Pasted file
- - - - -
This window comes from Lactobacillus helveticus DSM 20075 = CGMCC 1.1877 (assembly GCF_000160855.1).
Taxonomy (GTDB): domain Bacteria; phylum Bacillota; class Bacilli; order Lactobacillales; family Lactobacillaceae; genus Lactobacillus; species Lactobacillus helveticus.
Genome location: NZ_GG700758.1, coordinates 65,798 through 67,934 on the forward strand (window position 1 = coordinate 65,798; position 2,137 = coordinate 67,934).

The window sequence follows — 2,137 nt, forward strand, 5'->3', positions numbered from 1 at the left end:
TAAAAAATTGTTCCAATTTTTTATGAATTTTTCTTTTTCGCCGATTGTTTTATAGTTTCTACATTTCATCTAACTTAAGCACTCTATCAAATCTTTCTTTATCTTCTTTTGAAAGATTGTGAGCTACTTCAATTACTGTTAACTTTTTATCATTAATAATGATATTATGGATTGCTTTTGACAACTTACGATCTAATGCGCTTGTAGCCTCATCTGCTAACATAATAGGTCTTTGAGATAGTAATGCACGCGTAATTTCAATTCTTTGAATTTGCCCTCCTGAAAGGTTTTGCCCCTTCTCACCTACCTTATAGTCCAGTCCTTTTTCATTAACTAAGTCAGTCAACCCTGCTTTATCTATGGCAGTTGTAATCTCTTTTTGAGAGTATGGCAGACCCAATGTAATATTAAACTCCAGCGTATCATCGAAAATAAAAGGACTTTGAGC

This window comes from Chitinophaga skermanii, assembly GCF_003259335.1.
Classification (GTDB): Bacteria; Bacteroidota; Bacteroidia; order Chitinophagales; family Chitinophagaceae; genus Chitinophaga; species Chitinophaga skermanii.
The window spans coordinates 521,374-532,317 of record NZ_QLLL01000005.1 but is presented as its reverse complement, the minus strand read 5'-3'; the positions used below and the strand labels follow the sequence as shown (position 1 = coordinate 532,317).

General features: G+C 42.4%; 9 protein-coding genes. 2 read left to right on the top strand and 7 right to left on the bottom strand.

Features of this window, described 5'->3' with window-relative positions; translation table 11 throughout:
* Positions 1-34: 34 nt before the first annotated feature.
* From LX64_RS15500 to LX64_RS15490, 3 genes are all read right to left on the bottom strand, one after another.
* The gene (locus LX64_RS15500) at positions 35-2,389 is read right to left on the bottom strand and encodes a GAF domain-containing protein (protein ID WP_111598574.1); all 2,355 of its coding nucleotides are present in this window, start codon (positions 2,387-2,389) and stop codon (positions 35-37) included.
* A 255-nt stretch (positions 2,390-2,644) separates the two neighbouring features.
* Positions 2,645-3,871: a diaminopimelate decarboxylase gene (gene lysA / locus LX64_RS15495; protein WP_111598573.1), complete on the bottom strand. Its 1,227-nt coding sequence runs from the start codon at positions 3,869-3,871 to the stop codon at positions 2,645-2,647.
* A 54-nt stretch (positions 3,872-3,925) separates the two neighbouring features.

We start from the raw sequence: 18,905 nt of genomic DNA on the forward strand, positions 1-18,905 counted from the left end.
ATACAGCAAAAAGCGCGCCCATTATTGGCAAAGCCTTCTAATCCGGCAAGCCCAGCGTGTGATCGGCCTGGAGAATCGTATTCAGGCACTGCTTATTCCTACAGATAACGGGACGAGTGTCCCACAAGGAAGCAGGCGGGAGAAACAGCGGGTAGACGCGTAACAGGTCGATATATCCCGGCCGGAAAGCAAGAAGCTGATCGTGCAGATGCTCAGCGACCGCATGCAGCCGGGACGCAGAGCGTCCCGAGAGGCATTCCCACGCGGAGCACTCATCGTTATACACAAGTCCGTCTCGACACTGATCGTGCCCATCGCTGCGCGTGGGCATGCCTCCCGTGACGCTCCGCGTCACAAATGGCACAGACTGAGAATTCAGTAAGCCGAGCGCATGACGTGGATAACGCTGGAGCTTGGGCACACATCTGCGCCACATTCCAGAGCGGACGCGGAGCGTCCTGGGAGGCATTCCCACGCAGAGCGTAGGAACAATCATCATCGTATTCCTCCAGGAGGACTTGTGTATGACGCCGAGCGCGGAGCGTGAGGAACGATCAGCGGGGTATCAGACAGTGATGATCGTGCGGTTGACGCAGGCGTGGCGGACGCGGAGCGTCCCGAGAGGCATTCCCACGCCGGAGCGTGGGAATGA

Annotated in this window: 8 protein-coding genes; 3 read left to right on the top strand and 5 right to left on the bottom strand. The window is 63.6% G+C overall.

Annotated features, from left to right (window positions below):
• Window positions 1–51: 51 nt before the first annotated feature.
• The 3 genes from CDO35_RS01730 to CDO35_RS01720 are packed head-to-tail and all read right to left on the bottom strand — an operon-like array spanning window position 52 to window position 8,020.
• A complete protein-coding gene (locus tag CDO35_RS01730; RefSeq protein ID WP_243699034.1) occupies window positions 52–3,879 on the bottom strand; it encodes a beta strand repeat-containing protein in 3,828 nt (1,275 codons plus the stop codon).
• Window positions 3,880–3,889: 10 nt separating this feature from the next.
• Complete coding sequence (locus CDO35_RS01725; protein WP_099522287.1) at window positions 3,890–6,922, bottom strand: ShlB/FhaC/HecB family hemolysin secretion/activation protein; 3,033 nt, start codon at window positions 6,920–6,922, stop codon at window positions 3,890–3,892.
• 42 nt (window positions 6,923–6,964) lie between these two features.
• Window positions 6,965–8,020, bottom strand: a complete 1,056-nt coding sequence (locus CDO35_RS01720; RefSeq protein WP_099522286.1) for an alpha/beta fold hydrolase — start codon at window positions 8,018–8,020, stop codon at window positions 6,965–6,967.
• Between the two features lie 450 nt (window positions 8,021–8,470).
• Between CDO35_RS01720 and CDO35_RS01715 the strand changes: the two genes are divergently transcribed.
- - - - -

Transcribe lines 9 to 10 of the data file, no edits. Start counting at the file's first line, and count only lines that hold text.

General features: G+C 42.4%; 9 protein-coding genes. 2 read left to right on the top strand and 7 right to left on the bottom strand.

Features of this window, described 5'->3' with window-relative positions; translation table 11 throughout: